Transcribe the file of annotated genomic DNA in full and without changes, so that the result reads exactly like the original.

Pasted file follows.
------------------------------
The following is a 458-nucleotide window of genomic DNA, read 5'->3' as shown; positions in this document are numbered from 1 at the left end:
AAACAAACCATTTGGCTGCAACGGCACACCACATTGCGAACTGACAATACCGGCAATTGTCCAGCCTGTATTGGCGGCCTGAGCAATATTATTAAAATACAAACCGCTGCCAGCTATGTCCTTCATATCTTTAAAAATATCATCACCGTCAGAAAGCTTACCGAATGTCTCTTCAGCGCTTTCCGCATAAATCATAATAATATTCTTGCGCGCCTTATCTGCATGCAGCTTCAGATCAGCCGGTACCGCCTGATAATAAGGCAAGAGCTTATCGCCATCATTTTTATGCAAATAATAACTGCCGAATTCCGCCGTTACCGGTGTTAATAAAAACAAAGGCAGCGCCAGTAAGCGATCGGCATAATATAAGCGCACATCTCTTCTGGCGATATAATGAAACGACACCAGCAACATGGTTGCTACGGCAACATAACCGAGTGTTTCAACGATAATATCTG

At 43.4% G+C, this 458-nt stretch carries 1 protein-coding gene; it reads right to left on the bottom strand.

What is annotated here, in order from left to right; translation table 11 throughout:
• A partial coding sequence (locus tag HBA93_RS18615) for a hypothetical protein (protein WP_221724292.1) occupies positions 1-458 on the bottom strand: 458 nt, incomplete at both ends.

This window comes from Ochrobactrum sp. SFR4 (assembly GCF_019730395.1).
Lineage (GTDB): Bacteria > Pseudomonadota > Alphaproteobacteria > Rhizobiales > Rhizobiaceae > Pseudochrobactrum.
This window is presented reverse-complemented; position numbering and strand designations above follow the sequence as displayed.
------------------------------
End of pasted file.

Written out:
The following is a 458-nucleotide window of genomic DNA, read 5'->3' as shown; positions in this document are numbered from 1 at the left end:
AAACAAACCATTTGGCTGCAACGGCACACCACATTGCGAACTGACAATACCGGCAATTGTCCAGCCTGTATTGGCGGCCTGAGCAATATTATTAAAATACAAACCGCTGCCAGCTATGTCCTTCATATCTTTAAAAATATCATCACCGTCAGAAAGCTTACCGAATGTCTCTTCAGCGCTTTCCGCATAAATCATAATAATATTCTTGCGCGCCTTATCTGCATGCAGCTTCAGATCAGCCGGTACCGCCTGATAATAAGGCAAGAGCTTATCGCCATCATTTTTATGCAAATAATAACTGCCGAATTCCGCCGTTACCGGTGTTAATAAAAACAAAGGCAGCGCCAGTAAGCGATCGGCATAATATAAGCGCACATCTCTTCTGGCGATATAATGAAACGACACCAGCAACATGGTTGCTACGGCAACATAACCGAGTGTTTCAACGATAATATCTG

At 43.4% G+C, this 458-nt stretch carries 1 protein-coding gene; it reads right to left on the bottom strand.

What is annotated here, in order from left to right; translation table 11 throughout:
• A partial coding sequence (locus tag HBA93_RS18615) for a hypothetical protein (protein WP_221724292.1) occupies positions 1-458 on the bottom strand: 458 nt, incomplete at both ends.

This window comes from Ochrobactrum sp. SFR4 (assembly GCF_019730395.1).
Lineage (GTDB): Bacteria > Pseudomonadota > Alphaproteobacteria > Rhizobiales > Rhizobiaceae > Pseudochrobactrum.
This window is presented reverse-complemented; position numbering and strand designations above follow the sequence as displayed.